Figure 11. Split fountain color transitions in security printing are usually applied by offset, but some letterpress serial numbers also feature a rainbow effect.  These include a visible split without UV (top row), both visible and UV splits (middle row) and a UV-only split (bottom row). 

Figures 12 and 13 show what is often termed bleeding ink or penetrating ink.  Bleeding inks contain chemical components that migrate into the substrate from the letterpress impression to impede removal or alteration.  Bleeding ink components may be visible as in Figure 12 or UV-reactive as in Figure 13, and the UV response of the serial number impression may be different than that of the bleeding components.  Unlike the multicolor effects in Figures 10 and 11 that require special press hardware to control the placement or blending of two inks, Figures 12 and 13 each include only one ink. 

Figure 12. Letterpress serial numbers applied in visible bleeding ink.  After printing, some components of the ink migrate into the substrate and can be seen around the serial number impression, or on the back of the substrate.  Bleeding inks are also an anti-counterfeiting technology, but their main purpose is to improve alteration resistance by increasing serial number permanence.  Compare to Figure 13. 

Figure 13. Letterpress serial numbers applied with UV-reactive bleeding ink.  The UV-reactive components of bleeding ink may include the numeral impression or the bleeding components, or both, as shown in the bottom row.  The middle and bottom rows show examples in which the UV response was customized to be different in 365 nm UV and 254 nm UV.  Compare to Figure 12.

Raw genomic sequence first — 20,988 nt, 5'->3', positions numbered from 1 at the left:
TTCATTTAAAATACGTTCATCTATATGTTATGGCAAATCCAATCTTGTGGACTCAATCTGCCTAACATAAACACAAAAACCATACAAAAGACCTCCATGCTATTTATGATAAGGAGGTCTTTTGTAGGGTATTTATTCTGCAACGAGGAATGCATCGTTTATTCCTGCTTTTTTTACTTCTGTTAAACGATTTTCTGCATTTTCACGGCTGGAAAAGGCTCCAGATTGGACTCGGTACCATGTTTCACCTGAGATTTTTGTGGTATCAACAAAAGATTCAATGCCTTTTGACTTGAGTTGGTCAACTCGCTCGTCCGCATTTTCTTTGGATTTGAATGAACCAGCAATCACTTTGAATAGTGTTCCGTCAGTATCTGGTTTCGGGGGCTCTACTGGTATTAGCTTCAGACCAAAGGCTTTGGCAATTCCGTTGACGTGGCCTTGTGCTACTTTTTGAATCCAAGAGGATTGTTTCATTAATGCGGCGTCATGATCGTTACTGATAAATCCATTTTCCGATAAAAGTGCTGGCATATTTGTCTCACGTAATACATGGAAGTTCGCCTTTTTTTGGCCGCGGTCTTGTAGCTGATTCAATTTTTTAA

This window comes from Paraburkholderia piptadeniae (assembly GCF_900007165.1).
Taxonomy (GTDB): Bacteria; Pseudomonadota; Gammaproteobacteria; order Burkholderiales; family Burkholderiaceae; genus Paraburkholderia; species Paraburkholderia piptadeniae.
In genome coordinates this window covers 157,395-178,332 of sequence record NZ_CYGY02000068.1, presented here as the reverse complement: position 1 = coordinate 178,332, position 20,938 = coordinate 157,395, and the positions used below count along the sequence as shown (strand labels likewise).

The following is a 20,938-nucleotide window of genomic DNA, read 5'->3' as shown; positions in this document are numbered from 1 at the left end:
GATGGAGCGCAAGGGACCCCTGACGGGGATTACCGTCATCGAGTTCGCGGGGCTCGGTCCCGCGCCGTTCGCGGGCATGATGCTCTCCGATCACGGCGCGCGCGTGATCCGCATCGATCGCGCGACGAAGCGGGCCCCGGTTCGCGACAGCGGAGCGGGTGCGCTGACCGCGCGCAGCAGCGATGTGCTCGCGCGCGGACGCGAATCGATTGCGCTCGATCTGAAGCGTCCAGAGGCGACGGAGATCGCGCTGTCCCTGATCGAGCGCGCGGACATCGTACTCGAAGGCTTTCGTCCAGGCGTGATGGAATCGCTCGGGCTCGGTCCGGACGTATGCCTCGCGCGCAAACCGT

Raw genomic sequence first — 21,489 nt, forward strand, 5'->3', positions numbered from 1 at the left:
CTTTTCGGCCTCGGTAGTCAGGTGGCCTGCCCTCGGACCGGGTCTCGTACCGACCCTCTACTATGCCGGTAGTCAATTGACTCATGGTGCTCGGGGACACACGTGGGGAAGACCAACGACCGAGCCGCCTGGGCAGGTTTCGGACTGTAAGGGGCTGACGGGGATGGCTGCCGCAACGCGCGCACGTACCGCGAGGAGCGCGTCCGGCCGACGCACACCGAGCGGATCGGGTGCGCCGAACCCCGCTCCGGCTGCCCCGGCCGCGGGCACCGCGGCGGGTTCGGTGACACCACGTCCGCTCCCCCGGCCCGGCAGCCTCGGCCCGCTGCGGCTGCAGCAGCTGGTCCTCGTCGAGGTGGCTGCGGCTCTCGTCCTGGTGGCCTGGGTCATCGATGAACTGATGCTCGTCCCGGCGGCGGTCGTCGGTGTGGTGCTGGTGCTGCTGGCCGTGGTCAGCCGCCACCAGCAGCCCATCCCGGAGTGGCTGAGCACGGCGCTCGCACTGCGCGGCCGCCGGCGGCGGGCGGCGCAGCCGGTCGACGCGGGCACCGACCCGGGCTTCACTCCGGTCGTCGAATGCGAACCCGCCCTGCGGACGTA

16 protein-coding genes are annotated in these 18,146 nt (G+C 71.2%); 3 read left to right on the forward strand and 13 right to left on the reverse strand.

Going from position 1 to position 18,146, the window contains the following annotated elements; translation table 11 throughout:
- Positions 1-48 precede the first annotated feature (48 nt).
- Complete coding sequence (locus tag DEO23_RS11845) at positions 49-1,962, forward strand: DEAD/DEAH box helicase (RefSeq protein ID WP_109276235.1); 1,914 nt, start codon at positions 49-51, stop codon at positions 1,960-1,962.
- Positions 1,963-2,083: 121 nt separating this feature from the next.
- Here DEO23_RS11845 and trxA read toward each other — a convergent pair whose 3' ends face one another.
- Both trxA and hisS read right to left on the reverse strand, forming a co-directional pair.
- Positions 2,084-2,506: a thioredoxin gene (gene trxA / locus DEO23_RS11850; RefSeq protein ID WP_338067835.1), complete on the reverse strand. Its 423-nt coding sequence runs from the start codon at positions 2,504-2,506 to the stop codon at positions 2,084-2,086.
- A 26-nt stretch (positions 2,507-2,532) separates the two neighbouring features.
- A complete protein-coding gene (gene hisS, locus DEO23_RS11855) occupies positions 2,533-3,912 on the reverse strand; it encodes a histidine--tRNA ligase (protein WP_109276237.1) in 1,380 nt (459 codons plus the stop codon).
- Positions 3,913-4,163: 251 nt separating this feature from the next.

Finally, Figure 14 shows a metallic serial number.  Serial numbers are variable data, so counterfeiters want a serial numbering workflow that is both 1) capable of emulating metallic specular reflection and 2) digital or otherwise changeable so numerals can be easily varied between counterfeits.  Options exist, but none are as simple as simulating spot color serial numbers by CMYK, which is why metallics can contribute security value even though metallic consumables are nonproprietary materials. 

Figure 14. A letterpress serial number applied with a metallic effect: flat (left image) and tilted to show specular reflection (right image).  Although digital counterfeiters can capture and manipulate letterpress font art, process color printers cannot simulate metallics.  Digital counterfeiters must adopt more complex workflows to simulate changeable serial numbers and metallic effects in the same art. 

Although Figures 10 through 14 show various serial number innovations independently, these strategies might be joined with one another in new ways to produce combination features.  For example, a split fountain might blend two inks that differ not only in visible and/or UV color, but also in the bleeding component colors to produce parallel but different color transitions in the serial number impression and surrounding bleed.  Other permutations are conceivable.